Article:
Source: Turning old barns and deconstructed buildings in lumber gold: Salvage works | KCBY

UPDATE: Demolition ban aiming to reduce C&D waste in Portland, OR goes into effect | Waste Dive

This is expected to divert about 8 million pounds of material from landfills per year and affect about 30% of homes that would be demolished. A study from the Northwest Economic Research Center estimates the policy could create 30-50 jobs and up to $1.5 million in local economic activity.

Source: UPDATE: Demolition ban aiming to reduce C&D waste in Portland, OR goes into effect | Waste Dive

1920’s Portland, Oregon House for Sale: 3 beds 1 bath 1,078 sqft SE 119th Ave 

I love the wooded feeling the trees give while still being in an urban setting. The floor plan is functional with 1920’s touches. And the energy upgrade completely turned this from drafty and cold to comfortable and efficient.

Recently renovated, green and energy efficient upgrades. This 1920’s style ranch home in mature David Douglas area. Owner is a General Contractor and Passive House builder & Consultant that remodeled this home from top to bottom and inside to outside. The home features over 1000 square feet of living space, three bedrooms with a functional floor plan. Outside entry area for the unfinished basement that is perfect for storage or a workshop.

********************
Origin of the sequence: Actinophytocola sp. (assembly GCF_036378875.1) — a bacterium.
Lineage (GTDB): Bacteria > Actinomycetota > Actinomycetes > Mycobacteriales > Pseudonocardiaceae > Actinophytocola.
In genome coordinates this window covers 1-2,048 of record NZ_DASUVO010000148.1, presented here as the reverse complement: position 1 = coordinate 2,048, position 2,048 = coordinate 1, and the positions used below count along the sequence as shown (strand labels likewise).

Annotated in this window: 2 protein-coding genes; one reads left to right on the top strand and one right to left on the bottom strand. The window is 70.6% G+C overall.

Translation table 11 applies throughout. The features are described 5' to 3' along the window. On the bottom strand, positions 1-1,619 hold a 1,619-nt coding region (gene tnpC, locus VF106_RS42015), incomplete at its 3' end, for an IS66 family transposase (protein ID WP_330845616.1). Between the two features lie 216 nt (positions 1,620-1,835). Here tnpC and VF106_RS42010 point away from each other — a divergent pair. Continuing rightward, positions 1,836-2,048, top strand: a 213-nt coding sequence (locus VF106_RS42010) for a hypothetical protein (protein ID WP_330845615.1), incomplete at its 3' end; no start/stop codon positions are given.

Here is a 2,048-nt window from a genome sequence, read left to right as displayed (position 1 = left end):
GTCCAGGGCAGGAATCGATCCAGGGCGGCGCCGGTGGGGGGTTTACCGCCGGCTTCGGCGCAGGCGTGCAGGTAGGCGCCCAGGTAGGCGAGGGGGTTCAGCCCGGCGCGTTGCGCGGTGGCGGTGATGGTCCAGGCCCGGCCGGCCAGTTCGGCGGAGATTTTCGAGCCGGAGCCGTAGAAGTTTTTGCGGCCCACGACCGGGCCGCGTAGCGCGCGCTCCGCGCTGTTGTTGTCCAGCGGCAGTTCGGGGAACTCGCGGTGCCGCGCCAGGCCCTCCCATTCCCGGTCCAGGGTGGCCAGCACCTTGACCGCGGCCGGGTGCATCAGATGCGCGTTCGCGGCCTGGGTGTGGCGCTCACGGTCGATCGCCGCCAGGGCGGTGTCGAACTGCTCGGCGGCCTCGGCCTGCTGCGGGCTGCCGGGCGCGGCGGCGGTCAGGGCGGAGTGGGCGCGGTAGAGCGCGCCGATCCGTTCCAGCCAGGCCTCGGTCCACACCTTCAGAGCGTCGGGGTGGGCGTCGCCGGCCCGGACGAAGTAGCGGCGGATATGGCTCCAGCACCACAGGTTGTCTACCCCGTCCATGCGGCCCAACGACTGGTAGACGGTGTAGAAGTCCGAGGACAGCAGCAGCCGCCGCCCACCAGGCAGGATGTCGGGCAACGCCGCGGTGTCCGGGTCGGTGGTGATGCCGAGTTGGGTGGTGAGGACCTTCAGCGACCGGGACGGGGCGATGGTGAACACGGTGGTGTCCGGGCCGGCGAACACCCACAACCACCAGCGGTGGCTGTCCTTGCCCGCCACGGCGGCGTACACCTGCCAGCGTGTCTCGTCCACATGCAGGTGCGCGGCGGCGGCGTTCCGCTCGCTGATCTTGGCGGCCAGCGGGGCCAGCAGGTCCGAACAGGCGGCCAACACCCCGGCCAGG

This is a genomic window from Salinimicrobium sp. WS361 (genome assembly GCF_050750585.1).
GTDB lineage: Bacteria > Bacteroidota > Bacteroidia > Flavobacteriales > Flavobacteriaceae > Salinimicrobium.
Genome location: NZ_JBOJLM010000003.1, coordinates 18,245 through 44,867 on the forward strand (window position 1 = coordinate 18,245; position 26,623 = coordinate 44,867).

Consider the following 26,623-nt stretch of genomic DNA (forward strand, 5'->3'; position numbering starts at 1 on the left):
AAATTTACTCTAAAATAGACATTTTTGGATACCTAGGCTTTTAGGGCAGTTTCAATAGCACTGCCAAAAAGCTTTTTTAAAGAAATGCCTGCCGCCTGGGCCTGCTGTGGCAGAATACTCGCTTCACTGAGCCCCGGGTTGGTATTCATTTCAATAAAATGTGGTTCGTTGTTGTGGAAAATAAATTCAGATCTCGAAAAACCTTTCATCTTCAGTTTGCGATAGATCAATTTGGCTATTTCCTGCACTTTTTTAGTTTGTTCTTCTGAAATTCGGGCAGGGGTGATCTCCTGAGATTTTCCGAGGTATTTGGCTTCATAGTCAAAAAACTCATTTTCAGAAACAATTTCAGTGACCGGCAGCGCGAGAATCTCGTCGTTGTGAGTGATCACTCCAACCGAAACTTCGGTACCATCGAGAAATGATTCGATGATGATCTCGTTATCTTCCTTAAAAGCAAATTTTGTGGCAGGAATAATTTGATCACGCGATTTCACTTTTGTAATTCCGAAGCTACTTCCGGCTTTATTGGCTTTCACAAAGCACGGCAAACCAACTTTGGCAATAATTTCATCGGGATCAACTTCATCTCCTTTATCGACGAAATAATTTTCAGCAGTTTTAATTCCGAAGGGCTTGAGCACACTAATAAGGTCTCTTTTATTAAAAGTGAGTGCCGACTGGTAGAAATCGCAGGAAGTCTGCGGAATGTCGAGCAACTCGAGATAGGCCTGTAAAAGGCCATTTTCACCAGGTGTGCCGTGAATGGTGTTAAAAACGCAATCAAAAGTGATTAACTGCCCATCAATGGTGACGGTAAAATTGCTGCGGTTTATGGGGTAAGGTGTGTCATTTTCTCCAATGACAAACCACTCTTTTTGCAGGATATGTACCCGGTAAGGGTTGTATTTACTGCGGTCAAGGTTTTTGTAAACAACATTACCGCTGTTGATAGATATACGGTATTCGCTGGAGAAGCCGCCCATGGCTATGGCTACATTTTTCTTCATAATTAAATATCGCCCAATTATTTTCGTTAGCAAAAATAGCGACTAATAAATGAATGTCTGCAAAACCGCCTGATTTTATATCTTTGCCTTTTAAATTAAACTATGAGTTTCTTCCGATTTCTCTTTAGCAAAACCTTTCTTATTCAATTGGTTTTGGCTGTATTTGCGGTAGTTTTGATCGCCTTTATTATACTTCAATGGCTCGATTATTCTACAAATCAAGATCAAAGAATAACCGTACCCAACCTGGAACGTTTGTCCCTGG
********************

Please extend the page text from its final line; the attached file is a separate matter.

Source: 3251 SE 119th Ave, Portland, OR 97266 | Zillow

Why Portland Requires Deconstruction for its Oldest Homes – CityLab

Rebuilding Center Photo

Dismantling a home carefully enough that its components can be reused is a more intricate process than demolition. It takes longer and requires more labor in place of machinery. At first glance, the labor costs make deconstruction more expensive than demolition. In most cases, though, the tax benefits more than pay for deconstruction—the value of salvaged materials, which can be donated for tax credit or saved for reuse in later projects, is typically thousands of dollars greater than the cost difference between deconstruction and demolition. “When you don’t have to use energy to create a project, you’re just harvesting, it’s almost like free money,” Badiali says. “By simply dismantling something, you’re creating a product. You’re adding value.”